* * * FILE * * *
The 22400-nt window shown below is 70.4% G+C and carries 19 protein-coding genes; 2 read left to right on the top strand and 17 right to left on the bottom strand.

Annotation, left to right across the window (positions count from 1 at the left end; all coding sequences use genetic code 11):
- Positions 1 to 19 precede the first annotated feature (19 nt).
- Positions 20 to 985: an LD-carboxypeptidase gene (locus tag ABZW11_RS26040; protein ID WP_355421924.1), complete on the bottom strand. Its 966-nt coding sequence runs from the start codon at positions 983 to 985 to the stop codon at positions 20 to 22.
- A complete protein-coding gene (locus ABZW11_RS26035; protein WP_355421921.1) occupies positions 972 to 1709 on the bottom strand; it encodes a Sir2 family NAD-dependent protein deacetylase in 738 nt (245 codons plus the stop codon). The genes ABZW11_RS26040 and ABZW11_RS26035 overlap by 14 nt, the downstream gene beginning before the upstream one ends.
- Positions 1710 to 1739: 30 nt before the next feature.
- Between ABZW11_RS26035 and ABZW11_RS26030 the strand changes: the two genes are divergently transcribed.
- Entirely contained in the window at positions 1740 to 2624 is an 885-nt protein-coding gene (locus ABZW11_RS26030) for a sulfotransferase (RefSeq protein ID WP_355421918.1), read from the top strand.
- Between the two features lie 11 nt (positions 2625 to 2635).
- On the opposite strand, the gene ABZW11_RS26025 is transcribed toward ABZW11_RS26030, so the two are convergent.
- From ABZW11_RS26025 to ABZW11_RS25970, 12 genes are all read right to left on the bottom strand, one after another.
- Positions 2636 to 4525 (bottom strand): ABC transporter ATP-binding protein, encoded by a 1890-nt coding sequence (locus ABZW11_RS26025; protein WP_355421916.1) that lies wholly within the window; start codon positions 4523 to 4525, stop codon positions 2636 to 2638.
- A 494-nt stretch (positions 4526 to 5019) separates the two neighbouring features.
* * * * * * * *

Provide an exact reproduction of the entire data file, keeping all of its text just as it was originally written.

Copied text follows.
The 22400-nt window shown below is 70.4% G+C and carries 19 protein-coding genes; 2 read left to right on the top strand and 17 right to left on the bottom strand.

Annotation, left to right across the window (positions count from 1 at the left end; all coding sequences use genetic code 11):
- Positions 1 to 19 precede the first annotated feature (19 nt).
- Positions 20 to 985: an LD-carboxypeptidase gene (locus tag ABZW11_RS26040; protein ID WP_355421924.1), complete on the bottom strand. Its 966-nt coding sequence runs from the start codon at positions 983 to 985 to the stop codon at positions 20 to 22.
- A complete protein-coding gene (locus ABZW11_RS26035; protein WP_355421921.1) occupies positions 972 to 1709 on the bottom strand; it encodes a Sir2 family NAD-dependent protein deacetylase in 738 nt (245 codons plus the stop codon). The genes ABZW11_RS26040 and ABZW11_RS26035 overlap by 14 nt, the downstream gene beginning before the upstream one ends.
- Positions 1710 to 1739: 30 nt before the next feature.
- Between ABZW11_RS26035 and ABZW11_RS26030 the strand changes: the two genes are divergently transcribed.
- Entirely contained in the window at positions 1740 to 2624 is an 885-nt protein-coding gene (locus ABZW11_RS26030) for a sulfotransferase (RefSeq protein ID WP_355421918.1), read from the top strand.
- Between the two features lie 11 nt (positions 2625 to 2635).
- On the opposite strand, the gene ABZW11_RS26025 is transcribed toward ABZW11_RS26030, so the two are convergent.
- From ABZW11_RS26025 to ABZW11_RS25970, 12 genes are all read right to left on the bottom strand, one after another.
- Positions 2636 to 4525 (bottom strand): ABC transporter ATP-binding protein, encoded by a 1890-nt coding sequence (locus ABZW11_RS26025; protein WP_355421916.1) that lies wholly within the window; start codon positions 4523 to 4525, stop codon positions 2636 to 2638.
- A 494-nt stretch (positions 4526 to 5019) separates the two neighbouring features.